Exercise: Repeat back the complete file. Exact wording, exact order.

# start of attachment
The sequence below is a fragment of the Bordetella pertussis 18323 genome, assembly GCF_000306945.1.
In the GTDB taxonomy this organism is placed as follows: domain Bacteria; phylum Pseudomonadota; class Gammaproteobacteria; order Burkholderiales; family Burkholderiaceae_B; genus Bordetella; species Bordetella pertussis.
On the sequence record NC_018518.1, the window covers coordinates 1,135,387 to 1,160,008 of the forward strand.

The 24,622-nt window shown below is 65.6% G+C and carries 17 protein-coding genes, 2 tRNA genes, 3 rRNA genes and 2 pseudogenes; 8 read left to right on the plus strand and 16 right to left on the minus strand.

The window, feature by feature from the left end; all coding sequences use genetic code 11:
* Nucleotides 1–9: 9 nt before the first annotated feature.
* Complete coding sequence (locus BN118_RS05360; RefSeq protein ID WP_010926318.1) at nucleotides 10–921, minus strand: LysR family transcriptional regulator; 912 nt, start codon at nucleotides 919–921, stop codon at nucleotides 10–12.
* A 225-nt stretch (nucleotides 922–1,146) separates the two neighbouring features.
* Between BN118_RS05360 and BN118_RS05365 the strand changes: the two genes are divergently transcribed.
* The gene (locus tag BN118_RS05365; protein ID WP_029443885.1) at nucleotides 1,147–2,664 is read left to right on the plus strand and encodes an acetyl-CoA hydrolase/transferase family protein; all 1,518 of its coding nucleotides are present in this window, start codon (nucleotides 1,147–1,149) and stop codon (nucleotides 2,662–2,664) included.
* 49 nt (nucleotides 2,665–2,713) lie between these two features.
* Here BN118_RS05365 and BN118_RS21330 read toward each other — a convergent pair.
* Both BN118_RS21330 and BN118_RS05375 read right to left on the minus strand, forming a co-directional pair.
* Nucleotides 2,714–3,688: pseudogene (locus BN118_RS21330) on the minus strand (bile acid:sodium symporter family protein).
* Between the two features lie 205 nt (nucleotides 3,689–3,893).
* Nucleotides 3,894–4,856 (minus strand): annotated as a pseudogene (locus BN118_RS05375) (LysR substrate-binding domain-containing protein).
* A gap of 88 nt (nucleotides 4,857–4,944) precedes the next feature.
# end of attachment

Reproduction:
The sequence below is a fragment of the Bordetella pertussis 18323 genome, assembly GCF_000306945.1.
In the GTDB taxonomy this organism is placed as follows: domain Bacteria; phylum Pseudomonadota; class Gammaproteobacteria; order Burkholderiales; family Burkholderiaceae_B; genus Bordetella; species Bordetella pertussis.
On the sequence record NC_018518.1, the window covers coordinates 1,135,387 to 1,160,008 of the forward strand.

The 24,622-nt window shown below is 65.6% G+C and carries 17 protein-coding genes, 2 tRNA genes, 3 rRNA genes and 2 pseudogenes; 8 read left to right on the plus strand and 16 right to left on the minus strand.

The window, feature by feature from the left end; all coding sequences use genetic code 11:
* Nucleotides 1–9: 9 nt before the first annotated feature.
* Complete coding sequence (locus BN118_RS05360; RefSeq protein ID WP_010926318.1) at nucleotides 10–921, minus strand: LysR family transcriptional regulator; 912 nt, start codon at nucleotides 919–921, stop codon at nucleotides 10–12.
* A 225-nt stretch (nucleotides 922–1,146) separates the two neighbouring features.
* Between BN118_RS05360 and BN118_RS05365 the strand changes: the two genes are divergently transcribed.
* The gene (locus tag BN118_RS05365; protein ID WP_029443885.1) at nucleotides 1,147–2,664 is read left to right on the plus strand and encodes an acetyl-CoA hydrolase/transferase family protein; all 1,518 of its coding nucleotides are present in this window, start codon (nucleotides 1,147–1,149) and stop codon (nucleotides 2,662–2,664) included.
* 49 nt (nucleotides 2,665–2,713) lie between these two features.
* Here BN118_RS05365 and BN118_RS21330 read toward each other — a convergent pair.
* Both BN118_RS21330 and BN118_RS05375 read right to left on the minus strand, forming a co-directional pair.
* Nucleotides 2,714–3,688: pseudogene (locus BN118_RS21330) on the minus strand (bile acid:sodium symporter family protein).
* Between the two features lie 205 nt (nucleotides 3,689–3,893).
* Nucleotides 3,894–4,856 (minus strand): annotated as a pseudogene (locus BN118_RS05375) (LysR substrate-binding domain-containing protein).
* A gap of 88 nt (nucleotides 4,857–4,944) precedes the next feature.